Nudibranchs can be found virtually anywhere — from tropical coral reefs to the frigid arctic waters of the Barents Sea. They come in all sizes, from just a few millimeters to well over 30 centimeters (12 inches), and nudibranchs exhibit a variety of colors, bodyshapes, feeding habits and unusual biology seen in few other animal groups.

The word nudibranch means “naked gill,” which is appropriate, as these delicate creatures lack the shells normally found on marine snails and slugs. More than 3,000 species of nudibranchs are already known to science, but there are still lots of undescribed species still waiting to be found.

Often times, just finding nudibranchs is the hardest part to photographing them. When searching for nudibranchs to photograph, it is helpful to know a little about their biology and feeding habits. Most of the species are rather particular when it comes to food and will only eat one or very few specific food sources. Nudibranchs are carnivores, and their diet includes such treats as stinging hydroids, sea squirts, soft corals and even the eggs of other nudibranchs. Getting to know the dietary preferences of your subjects will greatly improve the chances of finding and photographing individual species on your checklist.



Shooting upwards is a good rule of thumb, but try different angles as well, like this topdown shot



Trickier Than You Think

Once found however, nudibranchs are among the easiest animal subjects to shoot underwater, but they do come with a unique set of photographic challenges. Many nudibranchs tend to stay close to the bottom, making it difficult to compose shots other than top-down images of mostly seafloor. In this case, you’ll want to get really low, so you can create separation between the animal and the seafloor. They don’t move much even with strobes firing multiple times, which certainly makes things easier in terms of composing a nice frame. But on the flip side, don’t sit around and wait for these sea slugs to move into better positions! Always evaluate each situation to make sure you don’t waist valuable dive time on a subject that will never look good, or will use up all your air while you wait for the right pose.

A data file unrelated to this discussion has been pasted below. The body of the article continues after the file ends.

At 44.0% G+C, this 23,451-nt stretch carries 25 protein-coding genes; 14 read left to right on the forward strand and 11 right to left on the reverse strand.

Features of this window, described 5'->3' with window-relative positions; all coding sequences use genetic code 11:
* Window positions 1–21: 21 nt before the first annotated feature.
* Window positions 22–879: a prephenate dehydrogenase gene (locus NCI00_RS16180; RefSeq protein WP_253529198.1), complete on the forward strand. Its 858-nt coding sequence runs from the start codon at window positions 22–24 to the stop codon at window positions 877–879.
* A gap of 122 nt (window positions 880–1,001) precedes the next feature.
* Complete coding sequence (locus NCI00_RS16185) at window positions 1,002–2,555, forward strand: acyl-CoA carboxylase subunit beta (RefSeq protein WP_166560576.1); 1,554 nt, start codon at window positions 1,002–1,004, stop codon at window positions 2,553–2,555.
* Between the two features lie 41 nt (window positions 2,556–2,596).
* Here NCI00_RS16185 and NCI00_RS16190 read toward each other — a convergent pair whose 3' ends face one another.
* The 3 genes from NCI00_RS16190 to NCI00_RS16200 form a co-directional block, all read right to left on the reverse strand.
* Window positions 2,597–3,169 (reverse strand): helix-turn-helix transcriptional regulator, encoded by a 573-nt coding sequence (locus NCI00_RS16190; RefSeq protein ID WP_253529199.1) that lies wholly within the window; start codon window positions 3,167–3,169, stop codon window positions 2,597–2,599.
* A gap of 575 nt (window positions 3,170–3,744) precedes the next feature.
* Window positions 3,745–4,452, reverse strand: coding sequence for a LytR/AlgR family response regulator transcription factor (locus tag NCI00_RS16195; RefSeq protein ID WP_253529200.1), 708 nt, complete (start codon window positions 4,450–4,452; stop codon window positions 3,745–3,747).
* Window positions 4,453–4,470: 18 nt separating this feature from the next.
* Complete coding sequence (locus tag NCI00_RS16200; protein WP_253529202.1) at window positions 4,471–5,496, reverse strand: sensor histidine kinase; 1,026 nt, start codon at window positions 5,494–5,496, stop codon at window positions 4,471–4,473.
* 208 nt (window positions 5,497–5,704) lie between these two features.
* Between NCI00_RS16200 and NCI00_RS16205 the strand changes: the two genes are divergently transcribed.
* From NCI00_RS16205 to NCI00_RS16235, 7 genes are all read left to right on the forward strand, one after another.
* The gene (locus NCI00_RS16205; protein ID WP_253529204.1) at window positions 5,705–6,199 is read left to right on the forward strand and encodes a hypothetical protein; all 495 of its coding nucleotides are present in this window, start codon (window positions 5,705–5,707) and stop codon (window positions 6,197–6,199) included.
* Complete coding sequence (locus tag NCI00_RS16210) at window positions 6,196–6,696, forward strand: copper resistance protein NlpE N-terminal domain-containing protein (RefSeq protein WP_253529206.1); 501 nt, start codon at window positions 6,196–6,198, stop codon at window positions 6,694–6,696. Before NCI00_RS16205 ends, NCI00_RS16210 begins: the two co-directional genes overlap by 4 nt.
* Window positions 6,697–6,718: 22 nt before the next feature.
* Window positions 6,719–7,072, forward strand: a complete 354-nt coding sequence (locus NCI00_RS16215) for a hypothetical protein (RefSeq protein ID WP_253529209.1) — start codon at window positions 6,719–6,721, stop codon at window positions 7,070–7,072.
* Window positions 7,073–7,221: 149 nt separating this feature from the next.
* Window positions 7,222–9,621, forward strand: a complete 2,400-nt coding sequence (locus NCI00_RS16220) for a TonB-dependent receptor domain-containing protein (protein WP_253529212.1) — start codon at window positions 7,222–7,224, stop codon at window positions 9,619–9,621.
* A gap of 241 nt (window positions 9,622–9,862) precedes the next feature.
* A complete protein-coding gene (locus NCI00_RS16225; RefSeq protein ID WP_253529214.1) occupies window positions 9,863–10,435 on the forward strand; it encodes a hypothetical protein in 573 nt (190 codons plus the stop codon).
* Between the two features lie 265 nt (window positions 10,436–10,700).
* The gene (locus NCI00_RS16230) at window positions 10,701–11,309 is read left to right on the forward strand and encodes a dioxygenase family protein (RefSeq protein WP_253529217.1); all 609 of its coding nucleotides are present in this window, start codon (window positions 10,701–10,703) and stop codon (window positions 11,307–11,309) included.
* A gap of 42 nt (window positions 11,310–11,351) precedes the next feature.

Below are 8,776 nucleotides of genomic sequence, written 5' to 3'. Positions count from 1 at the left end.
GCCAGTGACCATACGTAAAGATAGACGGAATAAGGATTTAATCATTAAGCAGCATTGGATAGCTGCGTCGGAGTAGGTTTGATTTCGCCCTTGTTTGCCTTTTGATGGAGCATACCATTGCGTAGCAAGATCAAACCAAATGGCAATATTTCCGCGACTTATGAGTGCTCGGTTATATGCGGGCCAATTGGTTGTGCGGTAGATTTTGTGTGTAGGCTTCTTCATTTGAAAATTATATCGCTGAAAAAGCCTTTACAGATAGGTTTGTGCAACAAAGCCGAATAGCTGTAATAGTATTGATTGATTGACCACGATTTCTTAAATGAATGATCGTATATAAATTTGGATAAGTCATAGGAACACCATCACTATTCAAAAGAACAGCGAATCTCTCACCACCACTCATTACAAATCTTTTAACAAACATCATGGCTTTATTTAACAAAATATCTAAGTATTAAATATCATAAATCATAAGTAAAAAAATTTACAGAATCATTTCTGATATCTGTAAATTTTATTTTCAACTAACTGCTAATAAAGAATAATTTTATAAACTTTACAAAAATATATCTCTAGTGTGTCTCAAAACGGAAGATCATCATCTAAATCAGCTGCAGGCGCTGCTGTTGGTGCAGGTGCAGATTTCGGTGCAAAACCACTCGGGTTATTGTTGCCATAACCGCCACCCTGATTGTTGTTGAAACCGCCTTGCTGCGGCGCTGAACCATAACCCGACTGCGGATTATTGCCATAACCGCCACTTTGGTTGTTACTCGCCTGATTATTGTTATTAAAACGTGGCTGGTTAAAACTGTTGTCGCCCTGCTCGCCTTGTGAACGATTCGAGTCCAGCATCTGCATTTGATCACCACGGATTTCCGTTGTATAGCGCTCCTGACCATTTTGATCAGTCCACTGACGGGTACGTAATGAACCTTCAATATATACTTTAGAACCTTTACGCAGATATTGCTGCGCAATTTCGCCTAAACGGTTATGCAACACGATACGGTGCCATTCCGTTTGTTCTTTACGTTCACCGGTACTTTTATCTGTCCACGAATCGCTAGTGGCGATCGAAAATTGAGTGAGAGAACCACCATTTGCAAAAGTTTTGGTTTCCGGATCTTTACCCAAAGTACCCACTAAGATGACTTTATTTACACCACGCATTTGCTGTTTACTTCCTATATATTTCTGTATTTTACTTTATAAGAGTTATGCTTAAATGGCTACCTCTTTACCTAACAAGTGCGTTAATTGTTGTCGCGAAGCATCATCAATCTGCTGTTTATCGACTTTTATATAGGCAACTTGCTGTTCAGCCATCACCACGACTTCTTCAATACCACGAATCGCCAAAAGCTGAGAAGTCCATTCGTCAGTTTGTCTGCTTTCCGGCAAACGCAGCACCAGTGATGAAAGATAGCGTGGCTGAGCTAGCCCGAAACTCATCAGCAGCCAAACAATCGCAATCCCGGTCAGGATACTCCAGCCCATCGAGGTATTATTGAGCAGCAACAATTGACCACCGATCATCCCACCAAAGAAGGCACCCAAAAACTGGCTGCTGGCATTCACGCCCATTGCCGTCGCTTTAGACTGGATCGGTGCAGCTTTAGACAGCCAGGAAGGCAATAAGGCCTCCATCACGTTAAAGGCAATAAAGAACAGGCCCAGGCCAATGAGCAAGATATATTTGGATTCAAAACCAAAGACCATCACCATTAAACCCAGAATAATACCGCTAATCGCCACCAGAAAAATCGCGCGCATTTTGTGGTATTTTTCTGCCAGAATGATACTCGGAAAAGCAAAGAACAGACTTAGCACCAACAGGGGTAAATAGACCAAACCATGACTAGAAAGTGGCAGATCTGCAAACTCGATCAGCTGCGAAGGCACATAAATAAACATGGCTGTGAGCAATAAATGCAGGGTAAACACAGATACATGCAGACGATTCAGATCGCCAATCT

Some species feed on bryozoans that grow on the surface of kelp fronds, but here you have the challenge of shooting a very small subject on a moving target. In either case, patience will be the best strategy to your nudi nuisance.

Because nudies can be as small as one centimeter, it might be difficult to fill your frame with the subject. While a 60mm macro lens will allow the photographer to get extremely close to the subject, it will create a problem when finding space for the strobes. When too close to a subject, it becomes tricky to achieve nice lighting. When visibility allows, a 105mm macro is often a much better choice, as it gives you greater working distance between your camera and the subject for positioning your strobes.



A slight current and good timing transform this sea slug into an eye-catching spider-like form



Magnificent Magnification